Egg Harbor City boat factory could become marijuana facility

Egg Harbor City Council last week approved a resolution authorizing the preparation of a redevelopment plan for the Egg Harbor City Boat Co. building at Philadelphia Avenue and Duerer Street. The building’s owner wants to convert the boatworks to a medical marijuana facility.

EGG HARBOR CITY — A local boat-maker is looking to get into the marijuana business.

City Council last week approved a resolution authorizing the preparation of a redevelopment plan for the Egg Harbor City Boat Co. building at Philadelphia Ave. and Duerer Street.

Council voted 7-1 to approve the resolution, with Councilwoman Carol Kienzle casting the lone negative vote.

The 50,000-square-foot building would be renovated and retrofitted to create a grow facility for the cultivation and processing of medical marijuana, as well as recreational marijuana if the state legalizes it for recreational use, according to city officials and boat company owner Dr. Ira Trocki.

Trocki said the boatbuilding and marijuana operations would share the facility at first, but if the marijuana operation proves successful, he would move the boat operations. A formal redevelopment plan would facilitate approvals for dual use of the site, according to city Planner Tim Michel.

Trocki said the marijuana business would operate under the name Relevant 1 LLC with the majority owner being Dr. Jon Regis, president and CEO of Reliance Medical Group, in which Trocki is a partner. He said they would cultivate and process the product in Egg Harbor City and open a dispensary in Atlantic City, where Mayor Frank Gilliam has expressed an interest in exploring marijuana as an economic driver.

“We planned to open these facilities in communities with a large minority population in order to provide employment opportunities for those in need of jobs,” Trocki said. “We feel this will be a win-win for the community.”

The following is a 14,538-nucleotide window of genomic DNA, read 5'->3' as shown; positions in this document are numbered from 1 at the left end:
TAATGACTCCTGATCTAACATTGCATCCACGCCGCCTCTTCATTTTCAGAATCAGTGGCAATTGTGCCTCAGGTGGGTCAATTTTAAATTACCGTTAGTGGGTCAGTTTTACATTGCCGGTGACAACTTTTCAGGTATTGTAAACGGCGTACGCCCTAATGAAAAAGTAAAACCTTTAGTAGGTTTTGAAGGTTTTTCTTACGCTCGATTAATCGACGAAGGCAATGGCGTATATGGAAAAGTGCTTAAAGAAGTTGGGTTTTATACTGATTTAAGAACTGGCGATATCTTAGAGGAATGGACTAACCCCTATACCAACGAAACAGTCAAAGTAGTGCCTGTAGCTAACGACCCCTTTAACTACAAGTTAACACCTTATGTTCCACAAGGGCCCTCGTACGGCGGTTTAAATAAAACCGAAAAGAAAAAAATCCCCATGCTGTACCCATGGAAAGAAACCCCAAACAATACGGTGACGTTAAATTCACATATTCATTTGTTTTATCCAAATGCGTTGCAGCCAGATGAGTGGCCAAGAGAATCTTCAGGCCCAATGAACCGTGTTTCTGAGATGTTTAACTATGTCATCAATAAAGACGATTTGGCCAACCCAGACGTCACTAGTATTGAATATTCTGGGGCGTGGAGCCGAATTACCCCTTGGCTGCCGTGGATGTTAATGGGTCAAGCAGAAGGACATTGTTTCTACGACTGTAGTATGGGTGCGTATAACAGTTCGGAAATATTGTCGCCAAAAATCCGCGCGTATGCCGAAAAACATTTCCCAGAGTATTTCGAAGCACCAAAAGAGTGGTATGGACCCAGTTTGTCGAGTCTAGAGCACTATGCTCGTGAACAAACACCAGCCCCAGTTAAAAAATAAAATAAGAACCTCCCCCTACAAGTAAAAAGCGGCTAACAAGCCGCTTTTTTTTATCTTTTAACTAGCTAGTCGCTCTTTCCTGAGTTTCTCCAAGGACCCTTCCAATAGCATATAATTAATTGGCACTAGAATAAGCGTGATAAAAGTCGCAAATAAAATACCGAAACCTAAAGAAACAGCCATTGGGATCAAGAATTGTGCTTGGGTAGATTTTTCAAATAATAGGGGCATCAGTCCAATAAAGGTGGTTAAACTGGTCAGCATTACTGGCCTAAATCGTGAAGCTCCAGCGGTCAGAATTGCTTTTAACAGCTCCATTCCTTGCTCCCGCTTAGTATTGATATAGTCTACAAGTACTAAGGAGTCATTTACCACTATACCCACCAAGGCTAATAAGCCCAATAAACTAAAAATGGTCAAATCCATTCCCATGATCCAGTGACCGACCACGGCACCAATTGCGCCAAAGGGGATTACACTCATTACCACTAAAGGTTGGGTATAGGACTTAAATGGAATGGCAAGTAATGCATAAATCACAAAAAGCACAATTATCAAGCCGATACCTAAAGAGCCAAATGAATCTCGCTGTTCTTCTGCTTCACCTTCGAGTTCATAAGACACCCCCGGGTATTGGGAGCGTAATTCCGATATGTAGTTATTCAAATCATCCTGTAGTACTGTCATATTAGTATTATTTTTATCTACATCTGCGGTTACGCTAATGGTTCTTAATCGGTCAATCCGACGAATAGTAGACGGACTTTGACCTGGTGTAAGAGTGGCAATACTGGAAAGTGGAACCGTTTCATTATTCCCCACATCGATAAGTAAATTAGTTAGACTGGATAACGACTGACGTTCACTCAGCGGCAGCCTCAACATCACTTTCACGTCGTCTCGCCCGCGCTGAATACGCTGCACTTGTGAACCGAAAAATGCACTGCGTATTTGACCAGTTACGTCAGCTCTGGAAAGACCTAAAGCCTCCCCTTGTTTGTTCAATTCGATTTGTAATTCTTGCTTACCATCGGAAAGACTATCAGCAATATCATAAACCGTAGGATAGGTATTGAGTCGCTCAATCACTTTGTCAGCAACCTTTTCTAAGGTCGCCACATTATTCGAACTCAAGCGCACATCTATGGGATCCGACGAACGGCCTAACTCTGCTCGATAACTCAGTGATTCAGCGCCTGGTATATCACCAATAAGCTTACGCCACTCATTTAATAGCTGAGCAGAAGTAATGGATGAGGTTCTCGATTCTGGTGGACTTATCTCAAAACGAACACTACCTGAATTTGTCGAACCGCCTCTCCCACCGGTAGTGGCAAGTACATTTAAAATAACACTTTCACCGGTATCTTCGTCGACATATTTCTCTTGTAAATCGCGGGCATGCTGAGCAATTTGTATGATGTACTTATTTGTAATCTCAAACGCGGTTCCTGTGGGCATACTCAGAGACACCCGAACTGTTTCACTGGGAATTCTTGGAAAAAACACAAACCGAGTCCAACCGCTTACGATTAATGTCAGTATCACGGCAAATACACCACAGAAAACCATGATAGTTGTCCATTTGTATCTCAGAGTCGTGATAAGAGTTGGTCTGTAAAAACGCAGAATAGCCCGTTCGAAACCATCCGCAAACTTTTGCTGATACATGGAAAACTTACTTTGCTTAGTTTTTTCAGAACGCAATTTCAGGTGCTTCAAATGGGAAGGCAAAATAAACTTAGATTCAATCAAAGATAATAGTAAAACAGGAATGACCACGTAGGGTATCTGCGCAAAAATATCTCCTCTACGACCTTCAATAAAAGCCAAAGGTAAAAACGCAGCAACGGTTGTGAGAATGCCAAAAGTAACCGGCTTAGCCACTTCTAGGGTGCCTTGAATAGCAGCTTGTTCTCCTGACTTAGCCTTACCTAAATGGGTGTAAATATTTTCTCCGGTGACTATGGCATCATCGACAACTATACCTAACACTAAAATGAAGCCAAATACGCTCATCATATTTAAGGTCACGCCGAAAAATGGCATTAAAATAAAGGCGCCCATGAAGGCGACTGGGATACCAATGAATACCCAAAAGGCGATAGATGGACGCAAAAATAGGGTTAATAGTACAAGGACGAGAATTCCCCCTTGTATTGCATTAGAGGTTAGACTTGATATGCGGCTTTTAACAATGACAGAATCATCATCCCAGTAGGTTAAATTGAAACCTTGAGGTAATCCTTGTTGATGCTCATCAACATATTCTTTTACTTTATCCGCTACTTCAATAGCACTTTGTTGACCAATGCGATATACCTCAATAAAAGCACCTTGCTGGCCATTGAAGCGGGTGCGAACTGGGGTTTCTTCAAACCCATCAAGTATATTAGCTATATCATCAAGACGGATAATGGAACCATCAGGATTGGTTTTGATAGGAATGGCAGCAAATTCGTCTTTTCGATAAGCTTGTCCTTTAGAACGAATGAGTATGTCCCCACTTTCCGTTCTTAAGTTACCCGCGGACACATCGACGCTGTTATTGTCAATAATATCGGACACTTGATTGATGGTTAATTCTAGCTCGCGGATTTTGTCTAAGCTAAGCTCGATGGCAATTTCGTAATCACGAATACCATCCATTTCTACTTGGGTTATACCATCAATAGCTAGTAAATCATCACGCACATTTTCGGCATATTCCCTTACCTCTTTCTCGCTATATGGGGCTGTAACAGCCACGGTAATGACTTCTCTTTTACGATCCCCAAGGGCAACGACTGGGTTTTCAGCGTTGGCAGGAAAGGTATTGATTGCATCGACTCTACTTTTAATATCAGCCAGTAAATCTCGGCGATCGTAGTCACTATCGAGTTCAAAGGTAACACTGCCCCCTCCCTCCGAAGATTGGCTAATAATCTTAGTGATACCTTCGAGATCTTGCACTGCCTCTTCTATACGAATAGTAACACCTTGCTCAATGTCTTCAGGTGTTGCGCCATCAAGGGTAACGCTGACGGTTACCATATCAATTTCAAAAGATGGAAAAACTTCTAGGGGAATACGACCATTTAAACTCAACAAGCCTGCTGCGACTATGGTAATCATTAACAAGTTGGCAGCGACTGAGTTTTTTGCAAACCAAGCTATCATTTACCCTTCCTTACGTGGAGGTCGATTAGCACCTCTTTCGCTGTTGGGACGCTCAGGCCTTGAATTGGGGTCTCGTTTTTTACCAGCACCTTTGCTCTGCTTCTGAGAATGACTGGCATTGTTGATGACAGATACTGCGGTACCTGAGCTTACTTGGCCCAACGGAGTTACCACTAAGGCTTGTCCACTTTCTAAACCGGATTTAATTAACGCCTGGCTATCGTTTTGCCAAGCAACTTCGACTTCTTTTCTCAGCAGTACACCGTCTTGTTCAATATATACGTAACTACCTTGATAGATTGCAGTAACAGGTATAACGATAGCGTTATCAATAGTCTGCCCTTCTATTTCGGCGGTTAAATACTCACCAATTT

Before any marijuana plants can take root in the city, however, the facility needs to be licensed by the state. New Jersey plans to award six new licenses in November for so-called alternative treatment centers, two each in the northern, southern and central parts of the state. Among the applicants is Superior Grow Lab, which is looking to cultivate, process and dispense medical marijuana in Pleasantville at the former site of The Press of Atlantic City on Devins Lane. Meanwhile, in Atlantic City, Calvi Electric has an application before the Casino Reinvestment Development Authority seeking to convert a property in the Tourism District to a medical marijuana facility.

The deadline to apply for a state alternative treatment center license is Aug. 31. Interested parties were required to attend a conference in Trenton last week. Trocki said he was among them.

“This is a major opportunity to get this site cleaned up,” Michel said of the Egg Harbor City property. Residents and council members alike have complained over the years about the condition of the site.

City resident Jeanne Williams agreed with Michel's assessment.

“This will be a good thing for the city as long as it’s helpful to people and there is good security,” she said. 

The city's resolution included seven conditions, including the need for full planning and zoning site plan review, the necessity of receiving all state approvals, including licensing and permits for every use on the site, and the need for the developer to receive any and all additional governmental approvals for each and every use.

About 25,000 patients and 1,000 caregivers participate in the medical marijuana program statewide, health officials said last month. Gov. Phil Murphy said 10,000 new patients had signed on since January, many of whom became eligible after the state expanded the program’s list of qualified conditions earlier this year.

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